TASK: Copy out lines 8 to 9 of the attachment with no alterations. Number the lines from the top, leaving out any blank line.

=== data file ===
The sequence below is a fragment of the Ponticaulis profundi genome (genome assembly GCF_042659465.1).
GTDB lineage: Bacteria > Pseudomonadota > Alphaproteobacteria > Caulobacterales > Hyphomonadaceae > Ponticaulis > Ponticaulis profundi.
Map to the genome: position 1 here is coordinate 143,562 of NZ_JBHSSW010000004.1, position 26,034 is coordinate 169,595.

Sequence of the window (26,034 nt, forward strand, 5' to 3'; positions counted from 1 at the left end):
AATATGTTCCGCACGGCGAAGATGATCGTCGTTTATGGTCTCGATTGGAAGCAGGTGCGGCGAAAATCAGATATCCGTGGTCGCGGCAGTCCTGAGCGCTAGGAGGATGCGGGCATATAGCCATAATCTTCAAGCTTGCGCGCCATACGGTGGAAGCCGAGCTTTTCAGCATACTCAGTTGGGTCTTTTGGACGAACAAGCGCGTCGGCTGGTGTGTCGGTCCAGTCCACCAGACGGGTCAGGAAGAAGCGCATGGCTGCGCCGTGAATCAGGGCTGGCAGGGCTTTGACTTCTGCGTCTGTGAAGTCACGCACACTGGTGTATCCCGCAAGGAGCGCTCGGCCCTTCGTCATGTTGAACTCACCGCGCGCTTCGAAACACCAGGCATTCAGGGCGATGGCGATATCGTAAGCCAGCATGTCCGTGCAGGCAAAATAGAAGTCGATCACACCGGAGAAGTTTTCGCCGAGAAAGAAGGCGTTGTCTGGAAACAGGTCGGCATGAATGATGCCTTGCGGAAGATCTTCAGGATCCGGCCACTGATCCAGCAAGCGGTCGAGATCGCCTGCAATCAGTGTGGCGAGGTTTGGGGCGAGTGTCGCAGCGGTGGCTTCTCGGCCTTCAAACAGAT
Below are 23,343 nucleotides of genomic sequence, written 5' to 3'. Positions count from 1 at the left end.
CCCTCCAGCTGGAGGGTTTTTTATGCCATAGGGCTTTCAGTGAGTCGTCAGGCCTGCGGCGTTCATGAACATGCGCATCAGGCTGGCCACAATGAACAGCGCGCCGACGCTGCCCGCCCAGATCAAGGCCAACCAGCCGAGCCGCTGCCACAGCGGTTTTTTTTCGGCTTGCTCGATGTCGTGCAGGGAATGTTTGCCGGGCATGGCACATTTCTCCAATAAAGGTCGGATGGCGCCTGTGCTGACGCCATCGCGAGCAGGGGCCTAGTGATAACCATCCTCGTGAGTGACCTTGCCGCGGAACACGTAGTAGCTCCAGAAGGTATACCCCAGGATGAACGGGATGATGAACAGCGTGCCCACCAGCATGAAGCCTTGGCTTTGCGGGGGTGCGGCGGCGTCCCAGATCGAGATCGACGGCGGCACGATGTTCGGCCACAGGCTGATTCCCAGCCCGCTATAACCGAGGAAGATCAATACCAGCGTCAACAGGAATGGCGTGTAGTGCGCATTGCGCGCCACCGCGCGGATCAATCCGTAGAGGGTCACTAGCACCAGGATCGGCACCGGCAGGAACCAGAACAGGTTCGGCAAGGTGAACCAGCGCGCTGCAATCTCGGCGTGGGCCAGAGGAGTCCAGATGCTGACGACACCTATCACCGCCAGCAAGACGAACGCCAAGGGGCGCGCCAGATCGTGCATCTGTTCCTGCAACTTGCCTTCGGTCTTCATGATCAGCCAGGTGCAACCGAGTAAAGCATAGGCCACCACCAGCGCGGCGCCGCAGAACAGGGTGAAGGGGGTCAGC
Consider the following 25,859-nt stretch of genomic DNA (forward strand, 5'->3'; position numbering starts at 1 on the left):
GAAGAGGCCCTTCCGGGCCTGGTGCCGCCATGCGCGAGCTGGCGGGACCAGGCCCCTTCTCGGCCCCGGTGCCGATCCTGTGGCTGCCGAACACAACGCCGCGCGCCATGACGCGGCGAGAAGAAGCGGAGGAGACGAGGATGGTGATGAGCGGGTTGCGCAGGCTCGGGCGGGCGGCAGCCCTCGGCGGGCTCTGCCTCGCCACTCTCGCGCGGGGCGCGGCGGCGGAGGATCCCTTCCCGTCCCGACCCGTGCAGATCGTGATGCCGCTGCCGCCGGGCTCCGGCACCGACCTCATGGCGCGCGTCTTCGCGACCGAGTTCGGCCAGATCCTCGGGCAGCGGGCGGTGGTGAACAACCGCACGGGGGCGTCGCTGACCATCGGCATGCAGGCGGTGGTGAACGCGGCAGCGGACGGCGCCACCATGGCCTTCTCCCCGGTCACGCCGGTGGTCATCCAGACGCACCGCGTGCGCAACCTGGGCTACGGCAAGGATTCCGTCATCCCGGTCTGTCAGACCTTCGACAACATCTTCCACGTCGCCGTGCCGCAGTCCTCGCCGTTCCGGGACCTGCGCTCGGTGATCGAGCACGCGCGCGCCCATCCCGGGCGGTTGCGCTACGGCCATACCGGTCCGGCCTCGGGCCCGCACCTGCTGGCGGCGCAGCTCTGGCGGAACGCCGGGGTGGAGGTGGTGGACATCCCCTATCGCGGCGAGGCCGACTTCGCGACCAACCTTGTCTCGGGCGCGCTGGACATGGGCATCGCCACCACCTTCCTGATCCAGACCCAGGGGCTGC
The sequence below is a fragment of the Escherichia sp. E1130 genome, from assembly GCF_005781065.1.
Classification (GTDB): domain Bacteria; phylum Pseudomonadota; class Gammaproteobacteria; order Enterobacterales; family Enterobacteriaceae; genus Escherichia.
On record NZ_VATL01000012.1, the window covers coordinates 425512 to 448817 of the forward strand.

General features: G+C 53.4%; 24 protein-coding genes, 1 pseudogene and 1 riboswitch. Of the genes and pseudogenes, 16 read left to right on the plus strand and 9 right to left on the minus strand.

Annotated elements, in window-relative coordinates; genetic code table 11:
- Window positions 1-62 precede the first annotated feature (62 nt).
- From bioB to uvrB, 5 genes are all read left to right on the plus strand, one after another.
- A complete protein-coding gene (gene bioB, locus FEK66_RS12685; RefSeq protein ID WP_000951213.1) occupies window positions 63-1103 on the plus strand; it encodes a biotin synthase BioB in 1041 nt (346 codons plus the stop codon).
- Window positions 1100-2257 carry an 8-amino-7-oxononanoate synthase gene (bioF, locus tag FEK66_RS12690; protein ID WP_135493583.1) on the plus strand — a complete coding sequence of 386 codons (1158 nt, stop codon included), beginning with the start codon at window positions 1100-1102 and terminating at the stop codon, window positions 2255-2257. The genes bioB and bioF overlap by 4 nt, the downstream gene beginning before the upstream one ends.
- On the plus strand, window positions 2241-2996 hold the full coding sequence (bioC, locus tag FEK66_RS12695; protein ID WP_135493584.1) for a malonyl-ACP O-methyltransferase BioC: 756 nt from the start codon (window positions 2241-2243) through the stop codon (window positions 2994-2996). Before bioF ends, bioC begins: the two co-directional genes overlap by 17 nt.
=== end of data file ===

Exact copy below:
Consider the following 25,859-nt stretch of genomic DNA (forward strand, 5'->3'; position numbering starts at 1 on the left):
GAAGAGGCCCTTCCGGGCCTGGTGCCGCCATGCGCGAGCTGGCGGGACCAGGCCCCTTCTCGGCCCCGGTGCCGATCCTGTGGCTGCCGAACACAACGCCGCGCGCCATGACGCGGCGAGAAGAAGCGGAGGAGACGAGGATGGTGATGAGCGGGTTGCGCAGGCTCGGGCGGGCGGCAGCCCTCGGCGGGCTCTGCCTCGCCACTCTCGCGCGGGGCGCGGCGGCGGAGGATCCCTTCCCGTCCCGACCCGTGCAGATCGTGATGCCGCTGCCGCCGGGCTCCGGCACCGACCTCATGGCGCGCGTCTTCGCGACCGAGTTCGGCCAGATCCTCGGGCAGCGGGCGGTGGTGAACAACCGCACGGGGGCGTCGCTGACCATCGGCATGCAGGCGGTGGTGAACGCGGCAGCGGACGGCGCCACCATGGCCTTCTCCCCGGTCACGCCGGTGGTCATCCAGACGCACCGCGTGCGCAACCTGGGCTACGGCAAGGATTCCGTCATCCCGGTCTGTCAGACCTTCGACAACATCTTCCACGTCGCCGTGCCGCAGTCCTCGCCGTTCCGGGACCTGCGCTCGGTGATCGAGCACGCGCGCGCCCATCCCGGGCGGTTGCGCTACGGCCATACCGGTCCGGCCTCGGGCCCGCACCTGCTGGCGGCGCAGCTCTGGCGGAACGCCGGGGTGGAGGTGGTGGACATCCCCTATCGCGGCGAGGCCGACTTCGCGACCAACCTTGTCTCGGGCGCGCTGGACATGGGCATCGCCACCACCTTCCTGATCCAGACCCAGGGGCTGC